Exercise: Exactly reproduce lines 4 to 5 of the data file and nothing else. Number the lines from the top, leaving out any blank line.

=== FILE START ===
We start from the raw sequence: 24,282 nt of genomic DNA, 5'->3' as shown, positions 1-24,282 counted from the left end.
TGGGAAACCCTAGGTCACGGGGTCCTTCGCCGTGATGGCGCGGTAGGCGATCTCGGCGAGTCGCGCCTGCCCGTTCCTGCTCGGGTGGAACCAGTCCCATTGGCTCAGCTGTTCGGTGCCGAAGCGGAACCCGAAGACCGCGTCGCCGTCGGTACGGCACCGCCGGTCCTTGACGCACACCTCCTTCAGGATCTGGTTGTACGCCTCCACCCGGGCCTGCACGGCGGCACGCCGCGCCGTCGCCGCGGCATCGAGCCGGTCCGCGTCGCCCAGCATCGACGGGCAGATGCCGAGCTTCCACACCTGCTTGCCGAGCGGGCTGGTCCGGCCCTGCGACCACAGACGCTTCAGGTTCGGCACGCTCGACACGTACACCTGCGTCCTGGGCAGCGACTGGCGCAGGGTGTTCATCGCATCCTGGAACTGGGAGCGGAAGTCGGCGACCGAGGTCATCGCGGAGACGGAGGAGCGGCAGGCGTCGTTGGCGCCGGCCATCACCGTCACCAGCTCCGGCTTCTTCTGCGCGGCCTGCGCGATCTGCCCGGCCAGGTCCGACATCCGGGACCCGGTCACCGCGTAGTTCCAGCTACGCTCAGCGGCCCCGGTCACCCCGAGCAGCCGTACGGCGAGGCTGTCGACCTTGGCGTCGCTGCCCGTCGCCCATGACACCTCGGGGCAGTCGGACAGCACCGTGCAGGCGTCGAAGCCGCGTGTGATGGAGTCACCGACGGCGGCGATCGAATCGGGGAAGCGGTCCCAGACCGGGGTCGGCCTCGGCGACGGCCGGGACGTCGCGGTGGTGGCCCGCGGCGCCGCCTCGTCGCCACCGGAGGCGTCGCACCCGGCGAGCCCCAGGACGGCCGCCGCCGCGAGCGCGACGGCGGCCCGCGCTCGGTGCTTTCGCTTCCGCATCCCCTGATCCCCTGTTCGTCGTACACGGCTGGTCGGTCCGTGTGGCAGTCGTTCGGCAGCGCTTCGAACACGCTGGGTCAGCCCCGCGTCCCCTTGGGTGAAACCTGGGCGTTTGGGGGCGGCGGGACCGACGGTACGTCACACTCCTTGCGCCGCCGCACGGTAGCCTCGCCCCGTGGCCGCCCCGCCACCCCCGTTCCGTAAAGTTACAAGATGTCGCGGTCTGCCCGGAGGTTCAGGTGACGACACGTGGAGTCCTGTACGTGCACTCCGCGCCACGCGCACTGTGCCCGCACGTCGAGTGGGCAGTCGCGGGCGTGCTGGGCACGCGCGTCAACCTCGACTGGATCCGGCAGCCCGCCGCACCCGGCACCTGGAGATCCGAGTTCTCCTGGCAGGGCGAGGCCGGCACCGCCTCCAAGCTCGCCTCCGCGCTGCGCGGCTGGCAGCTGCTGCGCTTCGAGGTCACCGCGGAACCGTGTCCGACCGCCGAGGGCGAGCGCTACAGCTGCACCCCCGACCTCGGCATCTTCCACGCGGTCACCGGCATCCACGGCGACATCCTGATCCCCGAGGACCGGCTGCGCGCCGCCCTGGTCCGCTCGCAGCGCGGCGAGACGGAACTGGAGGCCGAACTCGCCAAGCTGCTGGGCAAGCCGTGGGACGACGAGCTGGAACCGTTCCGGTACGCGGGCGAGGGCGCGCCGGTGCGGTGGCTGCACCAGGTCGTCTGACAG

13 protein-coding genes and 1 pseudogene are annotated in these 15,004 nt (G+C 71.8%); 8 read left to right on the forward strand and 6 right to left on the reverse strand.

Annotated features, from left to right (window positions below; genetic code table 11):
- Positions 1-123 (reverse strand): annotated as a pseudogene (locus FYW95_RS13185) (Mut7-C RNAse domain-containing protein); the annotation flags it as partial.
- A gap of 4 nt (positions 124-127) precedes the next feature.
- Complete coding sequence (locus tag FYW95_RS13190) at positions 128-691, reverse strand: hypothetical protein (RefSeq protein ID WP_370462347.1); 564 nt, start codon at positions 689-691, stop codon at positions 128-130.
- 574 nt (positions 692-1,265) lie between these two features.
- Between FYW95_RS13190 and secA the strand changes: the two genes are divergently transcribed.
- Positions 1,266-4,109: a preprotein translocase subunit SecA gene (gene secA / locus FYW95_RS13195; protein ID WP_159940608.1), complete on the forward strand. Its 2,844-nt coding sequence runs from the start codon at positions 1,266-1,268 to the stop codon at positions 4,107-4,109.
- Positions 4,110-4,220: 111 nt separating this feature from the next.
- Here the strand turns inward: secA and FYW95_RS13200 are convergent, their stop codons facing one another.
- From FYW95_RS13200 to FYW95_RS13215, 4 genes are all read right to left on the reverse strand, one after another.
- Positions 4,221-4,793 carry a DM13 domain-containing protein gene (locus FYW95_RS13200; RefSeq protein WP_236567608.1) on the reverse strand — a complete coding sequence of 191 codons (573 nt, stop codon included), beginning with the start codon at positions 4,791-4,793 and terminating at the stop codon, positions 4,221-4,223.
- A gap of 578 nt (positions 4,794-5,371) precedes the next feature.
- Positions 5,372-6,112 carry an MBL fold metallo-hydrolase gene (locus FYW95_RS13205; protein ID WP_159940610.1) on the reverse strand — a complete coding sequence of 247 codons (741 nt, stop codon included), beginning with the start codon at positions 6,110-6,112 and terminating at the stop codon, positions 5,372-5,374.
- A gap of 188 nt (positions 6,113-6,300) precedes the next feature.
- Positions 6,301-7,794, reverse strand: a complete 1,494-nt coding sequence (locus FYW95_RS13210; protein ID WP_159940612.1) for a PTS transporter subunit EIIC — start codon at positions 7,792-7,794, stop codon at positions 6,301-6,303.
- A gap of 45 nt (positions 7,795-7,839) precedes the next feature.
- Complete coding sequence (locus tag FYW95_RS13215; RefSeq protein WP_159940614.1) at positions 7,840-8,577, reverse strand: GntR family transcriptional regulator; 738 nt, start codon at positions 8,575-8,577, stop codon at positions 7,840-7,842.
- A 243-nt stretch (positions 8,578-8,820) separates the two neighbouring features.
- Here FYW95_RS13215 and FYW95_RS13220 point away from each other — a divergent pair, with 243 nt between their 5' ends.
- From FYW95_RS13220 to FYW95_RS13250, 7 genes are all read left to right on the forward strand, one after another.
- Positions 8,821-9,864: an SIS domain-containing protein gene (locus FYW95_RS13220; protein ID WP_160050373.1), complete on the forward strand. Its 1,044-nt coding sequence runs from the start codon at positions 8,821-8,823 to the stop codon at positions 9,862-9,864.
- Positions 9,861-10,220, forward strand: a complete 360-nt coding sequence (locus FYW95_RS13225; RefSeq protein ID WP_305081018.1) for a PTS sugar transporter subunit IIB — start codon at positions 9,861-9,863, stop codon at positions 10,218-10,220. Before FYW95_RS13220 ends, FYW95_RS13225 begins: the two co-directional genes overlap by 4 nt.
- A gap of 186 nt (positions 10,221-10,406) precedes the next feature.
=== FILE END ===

Annotated features, from left to right (window positions below; genetic code table 11):
- Positions 1-123 (reverse strand): annotated as a pseudogene (locus FYW95_RS13185) (Mut7-C RNAse domain-containing protein); the annotation flags it as partial.